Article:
Between 25 and 30 train cars were involved, but no one was injured on the train or at the intersection, said Atchison Fire Chief Michael McDermed.
The Atchison Police Department quickly secured the scene. Mr. McDermed said a hazardous materials response team would more than likely be flown in as a precautionary measure because three train cars contained radioactive material. The cars were considered a low-gradeconcern because they didn’t appear to be damaged in any way.
Officials weren’t sure Friday night what caused the derailment. Mr. McDermed said BNSF Railway officials and the hazardous materials team would have to be on the scene before the determination could be made.
Train and vehicle traffic through the intersection was rerouted. The train rails and roadway at the intersection sustained heavy damage in multiple areas. The tracks involved are considered a major westward route through Atchison, and trains will probably be rerouted for several days until the tracks can be repaired, Mr. McDermed said.
An Atchison man, Robert Jacobson, witnessed the accident. He said he regularly watches the trains as they pass.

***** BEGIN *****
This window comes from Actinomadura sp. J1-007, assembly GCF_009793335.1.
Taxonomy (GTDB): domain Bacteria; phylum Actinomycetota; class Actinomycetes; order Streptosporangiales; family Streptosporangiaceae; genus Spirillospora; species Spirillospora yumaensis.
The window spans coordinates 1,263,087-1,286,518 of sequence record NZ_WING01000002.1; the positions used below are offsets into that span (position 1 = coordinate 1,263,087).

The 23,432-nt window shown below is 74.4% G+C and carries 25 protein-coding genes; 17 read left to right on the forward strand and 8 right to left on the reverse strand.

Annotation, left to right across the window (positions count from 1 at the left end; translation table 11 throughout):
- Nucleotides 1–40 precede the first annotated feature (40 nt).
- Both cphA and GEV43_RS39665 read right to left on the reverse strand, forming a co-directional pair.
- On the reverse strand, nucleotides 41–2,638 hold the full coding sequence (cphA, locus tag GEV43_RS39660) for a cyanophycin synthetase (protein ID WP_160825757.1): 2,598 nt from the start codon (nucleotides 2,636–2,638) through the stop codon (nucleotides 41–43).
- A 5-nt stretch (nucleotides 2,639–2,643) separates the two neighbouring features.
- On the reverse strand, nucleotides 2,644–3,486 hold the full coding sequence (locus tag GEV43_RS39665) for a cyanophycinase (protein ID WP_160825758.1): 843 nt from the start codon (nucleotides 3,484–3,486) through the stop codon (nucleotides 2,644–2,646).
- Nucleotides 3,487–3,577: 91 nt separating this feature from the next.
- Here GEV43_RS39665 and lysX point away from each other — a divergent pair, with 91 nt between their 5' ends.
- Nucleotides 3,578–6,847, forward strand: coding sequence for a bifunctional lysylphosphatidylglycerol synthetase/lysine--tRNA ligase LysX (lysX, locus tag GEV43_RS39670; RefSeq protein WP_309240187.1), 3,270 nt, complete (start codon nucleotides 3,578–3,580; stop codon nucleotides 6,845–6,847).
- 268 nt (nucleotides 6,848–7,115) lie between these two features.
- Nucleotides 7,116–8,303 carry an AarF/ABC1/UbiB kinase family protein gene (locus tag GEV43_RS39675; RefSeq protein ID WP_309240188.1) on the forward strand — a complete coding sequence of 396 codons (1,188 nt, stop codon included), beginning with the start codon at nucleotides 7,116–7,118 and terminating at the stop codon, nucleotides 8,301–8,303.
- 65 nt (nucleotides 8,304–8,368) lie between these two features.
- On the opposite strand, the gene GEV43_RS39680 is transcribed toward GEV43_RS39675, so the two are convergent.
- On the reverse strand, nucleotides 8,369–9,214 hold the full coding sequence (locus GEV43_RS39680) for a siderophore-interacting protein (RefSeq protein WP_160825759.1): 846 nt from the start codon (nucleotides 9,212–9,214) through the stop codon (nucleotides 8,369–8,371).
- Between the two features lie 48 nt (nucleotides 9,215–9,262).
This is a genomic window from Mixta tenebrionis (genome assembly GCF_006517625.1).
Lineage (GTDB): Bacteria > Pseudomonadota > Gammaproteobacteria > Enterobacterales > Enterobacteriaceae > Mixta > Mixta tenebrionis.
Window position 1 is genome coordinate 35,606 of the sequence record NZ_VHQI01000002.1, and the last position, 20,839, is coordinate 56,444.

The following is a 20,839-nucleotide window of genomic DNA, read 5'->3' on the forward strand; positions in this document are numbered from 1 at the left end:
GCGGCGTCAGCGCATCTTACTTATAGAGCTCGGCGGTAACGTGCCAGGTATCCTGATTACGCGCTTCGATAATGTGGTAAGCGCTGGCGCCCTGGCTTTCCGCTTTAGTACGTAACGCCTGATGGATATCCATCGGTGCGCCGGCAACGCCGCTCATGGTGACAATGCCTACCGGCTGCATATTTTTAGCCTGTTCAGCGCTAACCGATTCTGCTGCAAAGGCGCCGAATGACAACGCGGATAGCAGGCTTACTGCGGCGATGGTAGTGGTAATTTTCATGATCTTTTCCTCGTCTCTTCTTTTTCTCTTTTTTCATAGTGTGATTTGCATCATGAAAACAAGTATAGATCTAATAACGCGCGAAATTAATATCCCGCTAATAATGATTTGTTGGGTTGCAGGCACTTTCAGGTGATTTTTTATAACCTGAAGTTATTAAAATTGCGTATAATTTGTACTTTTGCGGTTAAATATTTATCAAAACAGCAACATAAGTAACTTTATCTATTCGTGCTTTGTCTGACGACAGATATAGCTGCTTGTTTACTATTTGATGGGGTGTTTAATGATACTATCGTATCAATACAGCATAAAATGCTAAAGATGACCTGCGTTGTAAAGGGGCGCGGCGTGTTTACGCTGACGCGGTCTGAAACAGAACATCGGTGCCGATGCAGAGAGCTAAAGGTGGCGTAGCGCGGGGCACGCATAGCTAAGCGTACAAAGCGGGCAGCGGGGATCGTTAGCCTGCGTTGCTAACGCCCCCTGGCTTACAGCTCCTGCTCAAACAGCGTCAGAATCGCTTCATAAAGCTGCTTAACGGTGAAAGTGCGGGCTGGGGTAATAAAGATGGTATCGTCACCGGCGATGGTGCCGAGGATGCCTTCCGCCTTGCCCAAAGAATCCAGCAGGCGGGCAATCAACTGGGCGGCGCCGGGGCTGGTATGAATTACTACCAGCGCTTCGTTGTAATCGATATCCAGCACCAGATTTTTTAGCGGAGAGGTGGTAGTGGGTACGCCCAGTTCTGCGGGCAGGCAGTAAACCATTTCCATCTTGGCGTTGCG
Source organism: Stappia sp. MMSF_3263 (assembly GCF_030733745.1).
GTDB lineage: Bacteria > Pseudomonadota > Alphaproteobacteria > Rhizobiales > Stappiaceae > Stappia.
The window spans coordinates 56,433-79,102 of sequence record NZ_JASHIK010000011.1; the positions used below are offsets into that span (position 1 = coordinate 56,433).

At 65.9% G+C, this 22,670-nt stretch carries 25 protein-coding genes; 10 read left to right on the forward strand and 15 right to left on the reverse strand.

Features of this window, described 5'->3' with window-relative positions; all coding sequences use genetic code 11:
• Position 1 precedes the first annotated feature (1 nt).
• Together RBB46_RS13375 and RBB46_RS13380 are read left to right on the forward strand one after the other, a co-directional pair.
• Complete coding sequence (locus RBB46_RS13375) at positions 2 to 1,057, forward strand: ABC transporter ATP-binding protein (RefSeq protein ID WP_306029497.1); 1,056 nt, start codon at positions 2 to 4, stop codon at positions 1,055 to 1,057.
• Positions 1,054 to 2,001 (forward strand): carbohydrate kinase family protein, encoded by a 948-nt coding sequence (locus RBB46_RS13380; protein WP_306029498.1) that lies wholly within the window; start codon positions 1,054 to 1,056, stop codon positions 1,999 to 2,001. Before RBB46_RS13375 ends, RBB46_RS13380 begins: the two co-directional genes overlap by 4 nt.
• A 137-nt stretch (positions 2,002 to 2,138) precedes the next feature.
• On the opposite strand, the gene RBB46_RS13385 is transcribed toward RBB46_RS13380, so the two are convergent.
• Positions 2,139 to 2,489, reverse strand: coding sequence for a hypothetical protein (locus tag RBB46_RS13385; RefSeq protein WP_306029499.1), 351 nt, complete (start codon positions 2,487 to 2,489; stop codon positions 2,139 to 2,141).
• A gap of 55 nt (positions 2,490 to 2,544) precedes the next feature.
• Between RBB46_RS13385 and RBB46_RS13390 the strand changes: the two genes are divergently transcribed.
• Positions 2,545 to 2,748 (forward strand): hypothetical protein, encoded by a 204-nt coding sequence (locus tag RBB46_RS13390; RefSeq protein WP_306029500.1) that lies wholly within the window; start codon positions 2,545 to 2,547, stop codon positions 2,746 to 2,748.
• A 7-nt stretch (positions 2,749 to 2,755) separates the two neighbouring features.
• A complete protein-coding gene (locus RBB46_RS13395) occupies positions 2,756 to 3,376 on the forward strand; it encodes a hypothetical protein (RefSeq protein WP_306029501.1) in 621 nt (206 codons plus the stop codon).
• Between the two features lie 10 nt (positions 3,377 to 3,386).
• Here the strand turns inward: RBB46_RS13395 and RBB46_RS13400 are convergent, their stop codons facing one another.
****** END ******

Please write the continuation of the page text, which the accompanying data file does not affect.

“It’s the first time I’ve ever seen something like this when it actually happened,” Mr. Jacobson said. “It was pretty noisy, like thunder.”
The train was carrying a variety of items, which were itemized on a list provided by the driver of the train to authorities. Many of the items were commodity type materials. One grain car did appear to have a slight leak, Mr. McDermed said.

Smoke Gets In Your Eyes

I was fortunate enough to get to cover one of the biggest fires in St. Joseph's history. We had multiple stories from multiple reporters. This was my take.

St. Joseph News-Press

The effects of the fire that broke out in Downtown St. Joseph Wednesday afternoon could be felt over much of the city.
As onlookers began to appear from all directions, concerns began to build. The almost 90-degree heat, combined with the smoke and water from the fire, forced many businesses nearby to shut down for the day. It also made the work of the almost 30 firefighters that much more difficult.